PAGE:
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Houston Matters

A Look At The Overlooked: Artist Turns Street Debris Into Art

Gabriel Martinez collects often-overlooked objects like broken glass from the streets of Houston and makes them much harder to overlook.

Artist Gabriel Martinez
Michael Hagerty
Artist Gabriel Martinez poses in the Blaffer Art Museum with two pieces from his exhibit, “Everything Turns Away Quite Leisurely.” On the wall is a quilt made from oily rags from a mechanic’s shop. And on the floor are rectangles made from shards of glass collected from around Houston.

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Junk, trash and debris on our streets, highways, and sidewalks is – unfortunately – an inescapable part of city life, so much so that you might not even notice all that much after a while. But street debris hasn't escaped the eye of one local artist.

Gabriel Martinez used to live in New York and Washington D.C. before arriving in Houston a few years back. Everywhere he's lived, he'd find himself walking or taking the bus to and from jobs or school. And, at some point along the way, he started collecting things that you tend to only see from the vantage point of a pedestrian or public transit user – things like broken glass, pieces of wood and even trash. And he'd turn them into art.

Now, he has an exhibit at the Blaffer Art Museum on the University of Houston campus called Everything Turns Away Quite Leisurely.

Houston Matters producer Michael Hagerty went over to the gallery to look at some of the pieces, which range from a large canvas covered in salmon-colored paint made from a brick Martinez found, to a quilt of sorts made from oil-stained rags from a mechanic's shop that he stitched together.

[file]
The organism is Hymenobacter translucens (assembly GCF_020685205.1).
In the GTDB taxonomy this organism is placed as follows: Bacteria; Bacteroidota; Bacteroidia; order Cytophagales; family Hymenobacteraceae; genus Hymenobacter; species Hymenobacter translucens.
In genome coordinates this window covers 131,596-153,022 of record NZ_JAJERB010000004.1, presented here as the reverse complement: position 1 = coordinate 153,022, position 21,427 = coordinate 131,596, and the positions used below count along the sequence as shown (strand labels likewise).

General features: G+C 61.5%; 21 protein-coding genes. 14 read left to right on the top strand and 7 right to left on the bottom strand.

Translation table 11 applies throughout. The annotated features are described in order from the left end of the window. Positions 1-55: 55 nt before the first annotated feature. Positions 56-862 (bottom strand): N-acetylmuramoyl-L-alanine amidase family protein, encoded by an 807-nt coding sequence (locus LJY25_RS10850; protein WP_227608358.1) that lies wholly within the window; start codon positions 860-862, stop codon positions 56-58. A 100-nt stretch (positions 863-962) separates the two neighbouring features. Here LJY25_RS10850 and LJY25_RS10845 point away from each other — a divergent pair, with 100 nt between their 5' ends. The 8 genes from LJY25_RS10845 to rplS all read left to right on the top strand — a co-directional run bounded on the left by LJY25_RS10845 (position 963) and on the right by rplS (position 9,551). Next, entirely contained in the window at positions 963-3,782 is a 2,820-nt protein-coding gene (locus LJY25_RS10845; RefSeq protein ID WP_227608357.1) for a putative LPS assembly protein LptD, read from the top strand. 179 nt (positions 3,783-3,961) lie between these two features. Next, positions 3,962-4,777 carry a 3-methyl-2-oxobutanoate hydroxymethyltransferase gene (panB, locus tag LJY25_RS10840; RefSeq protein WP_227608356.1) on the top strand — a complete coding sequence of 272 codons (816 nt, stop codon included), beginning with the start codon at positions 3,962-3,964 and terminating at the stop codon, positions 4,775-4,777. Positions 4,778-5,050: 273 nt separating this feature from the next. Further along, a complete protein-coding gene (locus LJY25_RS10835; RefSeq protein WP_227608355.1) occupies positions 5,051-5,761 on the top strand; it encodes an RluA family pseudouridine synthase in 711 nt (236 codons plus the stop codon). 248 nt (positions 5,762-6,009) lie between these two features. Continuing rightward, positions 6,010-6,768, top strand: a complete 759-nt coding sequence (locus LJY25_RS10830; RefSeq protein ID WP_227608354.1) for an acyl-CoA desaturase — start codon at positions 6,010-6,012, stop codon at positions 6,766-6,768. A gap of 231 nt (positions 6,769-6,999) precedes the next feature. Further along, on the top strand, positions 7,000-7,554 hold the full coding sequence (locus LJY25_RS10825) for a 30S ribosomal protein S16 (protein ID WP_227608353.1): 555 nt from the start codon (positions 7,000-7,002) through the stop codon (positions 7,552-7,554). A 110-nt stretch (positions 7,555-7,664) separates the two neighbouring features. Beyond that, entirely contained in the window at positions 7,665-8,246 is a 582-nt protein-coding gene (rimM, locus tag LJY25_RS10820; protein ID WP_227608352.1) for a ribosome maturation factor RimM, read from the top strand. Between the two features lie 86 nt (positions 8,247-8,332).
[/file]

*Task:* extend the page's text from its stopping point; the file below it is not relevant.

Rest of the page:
Martinez explains his fascination with these kinds of found objects.

  • Artist Gabriel Martinez poses in the Blaffer Art Museum with interstate highway signs he recreated in polished metal. (Photo Credit: Michael Hagerty)
    Artist Gabriel Martinez poses in the Blaffer Art Museum with interstate highway signs he recreated in polished metal. (Photo Credit: Michael Hagerty)
  • Two pieces by artist Gabriel Martinez in the Blaffer Art Museum from his exhibit, "Everything Turns Away Quite Leisurely." On the wall is a quilt made from oily rags from a mechanic's shop. And on the floor are rectangles made from shards of glass collected from around Houston. (Photo Credit: Michael Hagerty)
    Two pieces by artist Gabriel Martinez in the Blaffer Art Museum from his exhibit, "Everything Turns Away Quite Leisurely." On the wall is a quilt made from oily rags from a mechanic's shop. And on the floor are rectangles made from shards of glass collected from around Houston. (Photo Credit: Michael Hagerty)
  • Rectangles made from shards of glass collected from around Houston by artist Gabriel Martinez. (Photo Credit: Michael Hagerty)
    Rectangles made from shards of glass collected from around Houston by artist Gabriel Martinez. (Photo Credit: Michael Hagerty)
  • Artist Gabriel Martinez gathered littler from an area near the University of Houston campus and recreated it in white cardboard for a display at the Blaffer Art Museum. (Photo Credit: Michael Hagerty)
    Artist Gabriel Martinez gathered littler from an area near the University of Houston campus and recreated it in white cardboard for a display at the Blaffer Art Museum. (Photo Credit: Michael Hagerty)
  • Artist Gabriel Martinez covered a canvas with a paint of sorts made from the pulverized remnants of a brick. (Photo Credit: Michael Hagerty)
    Artist Gabriel Martinez covered a canvas with a paint of sorts made from the pulverized remnants of a brick. (Photo Credit: Michael Hagerty)
  • Artist Gabriel Martinez poses in the Blaffer Art Museum with two pieces from his exhibit, "Everything Turns Away Quite Leisurely." On the wall is a quilt made from oily rags from a mechanic's shop. And on the floor are rectangles made from shards of glass collected from around Houston. (Photo Credit: Michael Hagerty)
    Artist Gabriel Martinez poses in the Blaffer Art Museum with two pieces from his exhibit, "Everything Turns Away Quite Leisurely." On the wall is a quilt made from oily rags from a mechanic's shop. And on the floor are rectangles made from shards of glass collected from around Houston. (Photo Credit: Michael Hagerty)